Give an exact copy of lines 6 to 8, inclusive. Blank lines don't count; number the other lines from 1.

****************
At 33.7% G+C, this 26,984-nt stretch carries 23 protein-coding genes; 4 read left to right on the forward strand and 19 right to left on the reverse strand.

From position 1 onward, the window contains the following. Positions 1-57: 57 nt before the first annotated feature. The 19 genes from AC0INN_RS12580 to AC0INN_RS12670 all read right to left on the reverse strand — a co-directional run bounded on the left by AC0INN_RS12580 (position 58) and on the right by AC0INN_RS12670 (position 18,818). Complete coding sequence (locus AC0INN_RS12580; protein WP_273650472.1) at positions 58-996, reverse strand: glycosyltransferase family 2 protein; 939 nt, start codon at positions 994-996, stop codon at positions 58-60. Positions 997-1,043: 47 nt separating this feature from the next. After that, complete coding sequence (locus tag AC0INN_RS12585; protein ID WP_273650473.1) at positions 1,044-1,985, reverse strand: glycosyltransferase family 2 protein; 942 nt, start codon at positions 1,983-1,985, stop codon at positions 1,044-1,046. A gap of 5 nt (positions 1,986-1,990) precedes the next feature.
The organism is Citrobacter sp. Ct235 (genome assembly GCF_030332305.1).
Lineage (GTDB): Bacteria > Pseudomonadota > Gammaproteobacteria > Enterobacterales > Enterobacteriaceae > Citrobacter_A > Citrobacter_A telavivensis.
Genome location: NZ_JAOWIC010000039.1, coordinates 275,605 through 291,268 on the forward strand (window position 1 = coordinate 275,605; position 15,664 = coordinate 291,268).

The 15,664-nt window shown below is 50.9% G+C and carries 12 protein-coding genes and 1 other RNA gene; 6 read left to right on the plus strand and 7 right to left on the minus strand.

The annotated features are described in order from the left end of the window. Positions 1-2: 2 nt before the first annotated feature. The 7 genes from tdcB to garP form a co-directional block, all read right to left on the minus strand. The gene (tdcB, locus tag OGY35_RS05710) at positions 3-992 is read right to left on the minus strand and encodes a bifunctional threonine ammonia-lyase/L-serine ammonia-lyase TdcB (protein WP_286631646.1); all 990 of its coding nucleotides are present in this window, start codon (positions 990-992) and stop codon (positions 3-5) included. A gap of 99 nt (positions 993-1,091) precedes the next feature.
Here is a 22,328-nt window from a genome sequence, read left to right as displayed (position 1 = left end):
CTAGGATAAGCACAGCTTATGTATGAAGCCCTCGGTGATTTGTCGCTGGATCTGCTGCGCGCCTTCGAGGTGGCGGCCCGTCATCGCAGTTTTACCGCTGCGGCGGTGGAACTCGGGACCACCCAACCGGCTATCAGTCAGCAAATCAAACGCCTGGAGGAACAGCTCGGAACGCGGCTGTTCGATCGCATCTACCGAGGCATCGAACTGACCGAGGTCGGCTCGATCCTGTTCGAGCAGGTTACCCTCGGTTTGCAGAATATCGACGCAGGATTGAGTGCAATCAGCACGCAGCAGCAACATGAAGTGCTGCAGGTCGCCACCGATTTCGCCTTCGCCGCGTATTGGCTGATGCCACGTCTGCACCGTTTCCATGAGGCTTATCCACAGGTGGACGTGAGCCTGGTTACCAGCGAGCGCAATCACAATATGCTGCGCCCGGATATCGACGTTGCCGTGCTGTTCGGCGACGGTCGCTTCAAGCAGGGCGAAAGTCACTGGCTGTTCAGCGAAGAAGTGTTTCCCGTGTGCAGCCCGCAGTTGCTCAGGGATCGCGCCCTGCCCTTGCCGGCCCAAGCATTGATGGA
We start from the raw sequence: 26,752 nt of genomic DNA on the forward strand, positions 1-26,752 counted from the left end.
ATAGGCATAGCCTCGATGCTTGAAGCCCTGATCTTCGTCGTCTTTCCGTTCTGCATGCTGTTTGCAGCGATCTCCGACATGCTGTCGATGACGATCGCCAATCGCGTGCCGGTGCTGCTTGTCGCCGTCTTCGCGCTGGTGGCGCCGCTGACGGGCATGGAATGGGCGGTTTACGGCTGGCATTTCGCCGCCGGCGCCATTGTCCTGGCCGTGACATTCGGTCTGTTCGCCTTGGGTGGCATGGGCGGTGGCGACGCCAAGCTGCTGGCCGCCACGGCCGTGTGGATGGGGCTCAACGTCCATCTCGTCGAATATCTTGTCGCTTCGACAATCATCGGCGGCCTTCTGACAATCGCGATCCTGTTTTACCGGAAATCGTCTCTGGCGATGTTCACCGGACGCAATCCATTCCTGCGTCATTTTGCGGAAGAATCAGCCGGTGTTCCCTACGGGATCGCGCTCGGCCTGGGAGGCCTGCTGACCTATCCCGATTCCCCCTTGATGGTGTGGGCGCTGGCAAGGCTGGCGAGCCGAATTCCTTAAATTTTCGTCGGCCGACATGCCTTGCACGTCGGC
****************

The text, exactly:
The 15,664-nt window shown below is 50.9% G+C and carries 12 protein-coding genes and 1 other RNA gene; 6 read left to right on the plus strand and 7 right to left on the minus strand.

The annotated features are described in order from the left end of the window. Positions 1-2: 2 nt before the first annotated feature. The 7 genes from tdcB to garP form a co-directional block, all read right to left on the minus strand. The gene (tdcB, locus tag OGY35_RS05710) at positions 3-992 is read right to left on the minus strand and encodes a bifunctional threonine ammonia-lyase/L-serine ammonia-lyase TdcB (protein WP_286631646.1); all 990 of its coding nucleotides are present in this window, start codon (positions 990-992) and stop codon (positions 3-5) included. A gap of 99 nt (positions 993-1,091) precedes the next feature.
Here is a 22,328-nt window from a genome sequence, read left to right as displayed (position 1 = left end):